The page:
Leases

 

In March 2019, the Company guaranteed a lease on behalf of Ageos, LLC in McLean, Virginia. The lease has a term of three years for 4,359 square feet of space in McClean, Virginia. The initial rent cost is $7,991 per month and the lease agreement provides for annual rent increases of approximately 4.0%. The amount of future payments guaranteed is $267,389. The agreement with Ageos was terminated in August 2019 and the Company has made an unwritten offer to assume the lease. No amounts have been accrued for this commitment as of December 31, 2019.

 

 10 
 

 

In February 2019, the Company and the landlord for its leased office space in Buda, Texas entered into a new lease agreement, and the Company reduced its rented space from approximately 3,900 to 1,302 square feet. The new lease was effective February 1, 2019 and has a three-year term. The initial monthly rent is $2,566, and the lease agreement provides for annual rent increases of approximately 2.7%. The lease automatically renews for a three-year term, unless either party to the lease agreement notifies the other of the intent to terminate the lease in writing at least 180 days prior to the expiration of the current term. The amount of future payments guaranteed is $66,690.

 

In October 2018, the Company leased approximately 3,900 square feet of office space on North Scottsdale Road in Scottsdale, Arizona. The lease for this facility began on October 4, 2018 and continues until October 31, 2021. Annual rent of $77,180 was prepaid for the first year from November 1, 2018 to October 31, 2019, and the lease agreement provides for annual rent increases of approximately 5.0%. The amount of future payments guaranteed is $152,430.

 

Our significant accounting policies are detailed in Note 2 of our Annual Report on Form 10-K for the year ended September 30, 2019. Changes to our accounting policies as a result of adopting ASU 2016-02 are discussed below.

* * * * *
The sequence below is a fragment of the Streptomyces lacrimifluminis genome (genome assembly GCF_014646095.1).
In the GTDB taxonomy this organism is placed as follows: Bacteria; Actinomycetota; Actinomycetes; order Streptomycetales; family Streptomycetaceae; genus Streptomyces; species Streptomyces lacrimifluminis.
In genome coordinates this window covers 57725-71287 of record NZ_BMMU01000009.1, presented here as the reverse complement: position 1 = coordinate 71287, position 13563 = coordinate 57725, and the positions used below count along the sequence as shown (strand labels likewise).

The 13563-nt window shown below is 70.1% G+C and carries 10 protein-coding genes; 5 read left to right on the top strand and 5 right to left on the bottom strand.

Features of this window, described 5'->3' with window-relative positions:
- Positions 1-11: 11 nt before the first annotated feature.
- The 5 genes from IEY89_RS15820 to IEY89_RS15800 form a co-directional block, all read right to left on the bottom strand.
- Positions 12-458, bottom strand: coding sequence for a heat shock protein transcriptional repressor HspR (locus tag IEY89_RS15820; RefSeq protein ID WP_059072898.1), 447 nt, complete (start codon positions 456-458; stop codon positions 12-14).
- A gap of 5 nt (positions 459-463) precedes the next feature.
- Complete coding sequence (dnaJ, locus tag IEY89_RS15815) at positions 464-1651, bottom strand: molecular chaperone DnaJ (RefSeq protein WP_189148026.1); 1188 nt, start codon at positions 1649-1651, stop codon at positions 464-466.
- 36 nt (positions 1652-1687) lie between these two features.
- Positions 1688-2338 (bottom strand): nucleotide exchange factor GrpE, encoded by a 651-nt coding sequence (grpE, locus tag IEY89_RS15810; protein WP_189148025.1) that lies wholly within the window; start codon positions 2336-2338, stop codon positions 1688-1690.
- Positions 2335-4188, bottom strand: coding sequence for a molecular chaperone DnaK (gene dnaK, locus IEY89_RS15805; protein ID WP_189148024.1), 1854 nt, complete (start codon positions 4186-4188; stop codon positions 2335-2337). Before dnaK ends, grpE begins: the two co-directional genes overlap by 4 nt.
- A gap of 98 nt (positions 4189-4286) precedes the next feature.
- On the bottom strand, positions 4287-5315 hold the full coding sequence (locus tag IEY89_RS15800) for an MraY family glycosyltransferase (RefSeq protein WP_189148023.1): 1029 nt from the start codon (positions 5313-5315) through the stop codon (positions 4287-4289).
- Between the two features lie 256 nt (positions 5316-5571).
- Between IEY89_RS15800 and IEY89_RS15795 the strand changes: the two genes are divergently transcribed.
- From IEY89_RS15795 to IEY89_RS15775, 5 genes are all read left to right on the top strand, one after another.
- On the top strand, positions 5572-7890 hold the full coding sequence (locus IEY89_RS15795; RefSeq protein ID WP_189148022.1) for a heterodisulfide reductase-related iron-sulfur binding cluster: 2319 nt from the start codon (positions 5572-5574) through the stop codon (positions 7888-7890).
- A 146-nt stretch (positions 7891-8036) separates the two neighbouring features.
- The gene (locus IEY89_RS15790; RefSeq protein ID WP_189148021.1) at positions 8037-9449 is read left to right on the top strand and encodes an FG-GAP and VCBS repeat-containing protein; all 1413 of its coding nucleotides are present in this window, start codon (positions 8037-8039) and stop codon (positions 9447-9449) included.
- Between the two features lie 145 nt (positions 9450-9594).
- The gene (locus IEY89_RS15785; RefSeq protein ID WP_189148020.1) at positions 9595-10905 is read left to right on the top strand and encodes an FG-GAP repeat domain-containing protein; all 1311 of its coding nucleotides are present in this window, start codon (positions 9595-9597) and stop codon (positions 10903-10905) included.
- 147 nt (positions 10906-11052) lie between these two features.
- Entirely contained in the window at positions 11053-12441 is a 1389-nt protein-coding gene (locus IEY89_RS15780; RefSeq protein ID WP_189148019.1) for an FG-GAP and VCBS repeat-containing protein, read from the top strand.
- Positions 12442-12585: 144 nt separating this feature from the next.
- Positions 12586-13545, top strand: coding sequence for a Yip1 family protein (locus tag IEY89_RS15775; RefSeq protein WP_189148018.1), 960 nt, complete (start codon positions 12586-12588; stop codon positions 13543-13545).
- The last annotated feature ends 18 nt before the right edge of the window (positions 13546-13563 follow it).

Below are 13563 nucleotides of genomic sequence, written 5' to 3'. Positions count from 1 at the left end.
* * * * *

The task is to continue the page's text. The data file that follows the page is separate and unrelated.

The Company has two lease agreements for facilities. Some leases include options to extend for one or more years. These options are included in the lease term when it is reasonably certain that the option will be exercised.

 

Leases with an initial term of 12 months or less are not recorded on our Balance Sheet; we recognize lease expense for these leases on a straight-line basis over the lease term. Leases with initial terms in excess of 12 months are recorded as operating or financing leases in our Balance Sheet.

 

Lease assets and operating lease liabilities are recognized based on the present value of the future minimum lease payments over the lease term at commencement date. As most of our leases do not provide an implicit rate, we use a secured incremental borrowing rates based on the information available at commencement date, including lease term, in determining the present value of future payments. The operating lease asset also includes any lease payments made and excludes lease incentives and initial direct costs incurred. Our lease terms may include options to extend or terminate the lease when it is reasonably certain that the option will be exercised.

 

At inception, the Company determines if an arrangement contains a lease and whether that lease meets the classification criteria of a finance or operating lease. Some of the Company’s lease arrangements contain lease components (e.g. minimum rent payments) and non-lease components (e.g. maintenance, labor charges, etc.). The Company generally accounts for each component separately based on the estimated standalone price of each component. For certain leases the Company accounts for the lease and non-lease components as a single lease component.